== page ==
- March 21, 2017
Colorado state government has a spending problem. Although inflation-adjusted per capita personal income in Colorado is still below its 2003 level, state spending has risen every year since 1999. State tax revenue has risen, but it cannot keep up with the spending.READ MORE
State and local governments report the funding status of their pension plans in financial statements following standards set by the Government Accounting Standards Board (GASB). Historically, those standards allowed state and local governments to use an actuarial model and to discount liabilities based on the long-term yield on the assets held in the pension fund. The Colorado Public Employees’ Retirement Association (PERA) uses an 8 percent discount rate comparable to that used in most state and local pension plans. GASB also allowed state and local governments to use a smoothing technique to calculate the funding status of the plans. With this smoothing technique, losses incurred on assets in one year could be averaged over several years.READ MORE
Policy debates frequently turn on whether the government is spending at a reasonable level, and that is defined by the relative spending in other states. Relatively low rankings are presumed to indicate of under-spending by Colorado governments. The low rankings, however, are inconsistent with Colorado’s overall ranking for tax burden, which is close to the national median. We examine many claims relating to Colorado government spending overall, in K-12 education, in higher education, and in healthcare, and we conclude that most are misinterpreted or overstated. Colorado collects the national average in taxes,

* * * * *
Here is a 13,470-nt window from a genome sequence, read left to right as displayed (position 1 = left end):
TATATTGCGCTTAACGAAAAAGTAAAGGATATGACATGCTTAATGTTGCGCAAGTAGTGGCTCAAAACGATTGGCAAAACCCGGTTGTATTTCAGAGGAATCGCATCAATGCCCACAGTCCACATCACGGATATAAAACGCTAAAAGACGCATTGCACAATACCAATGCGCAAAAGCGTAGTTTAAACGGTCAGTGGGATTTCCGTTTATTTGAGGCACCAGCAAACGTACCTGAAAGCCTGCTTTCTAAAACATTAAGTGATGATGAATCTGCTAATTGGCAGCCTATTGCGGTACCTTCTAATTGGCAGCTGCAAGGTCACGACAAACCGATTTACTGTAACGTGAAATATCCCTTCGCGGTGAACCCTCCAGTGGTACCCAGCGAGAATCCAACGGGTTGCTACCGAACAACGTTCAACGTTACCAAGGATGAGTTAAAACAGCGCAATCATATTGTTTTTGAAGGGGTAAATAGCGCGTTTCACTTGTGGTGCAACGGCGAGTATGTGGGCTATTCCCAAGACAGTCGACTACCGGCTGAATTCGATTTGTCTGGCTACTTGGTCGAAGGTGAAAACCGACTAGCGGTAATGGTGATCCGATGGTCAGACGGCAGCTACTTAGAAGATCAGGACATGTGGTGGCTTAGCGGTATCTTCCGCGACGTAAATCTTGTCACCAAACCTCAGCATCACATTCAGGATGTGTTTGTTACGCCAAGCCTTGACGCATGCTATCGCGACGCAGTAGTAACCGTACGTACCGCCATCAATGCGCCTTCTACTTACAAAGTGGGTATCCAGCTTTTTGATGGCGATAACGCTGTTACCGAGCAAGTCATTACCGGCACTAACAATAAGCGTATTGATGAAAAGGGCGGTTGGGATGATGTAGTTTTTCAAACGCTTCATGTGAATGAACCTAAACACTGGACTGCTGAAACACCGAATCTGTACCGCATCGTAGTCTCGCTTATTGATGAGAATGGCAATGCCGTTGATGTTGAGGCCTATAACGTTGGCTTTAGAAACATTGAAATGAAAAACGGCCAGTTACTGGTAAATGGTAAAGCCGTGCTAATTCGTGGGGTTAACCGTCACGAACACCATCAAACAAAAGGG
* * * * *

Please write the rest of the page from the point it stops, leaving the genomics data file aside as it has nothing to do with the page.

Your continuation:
so how could it be that support for government programs is so uniformly near the bottom?
Residents of Colorado should know how their tax burden compares with Americans throughout the nation. Colorado ranks 26th nationally, compared to all other states for the combined state and local tax burden, on a per capita basis.READ MORE
by Harris Kenny Solar panel-maker Solyndra has been in the headlines because it received $528 million worth of taxpayer-backed federal loans and then went bankrupt. But Denver residents don’t need to look at failed Solyndra to see the trouble that government loans can bring. Sadly, there are some prime examples closer to home. Last month,READ MORE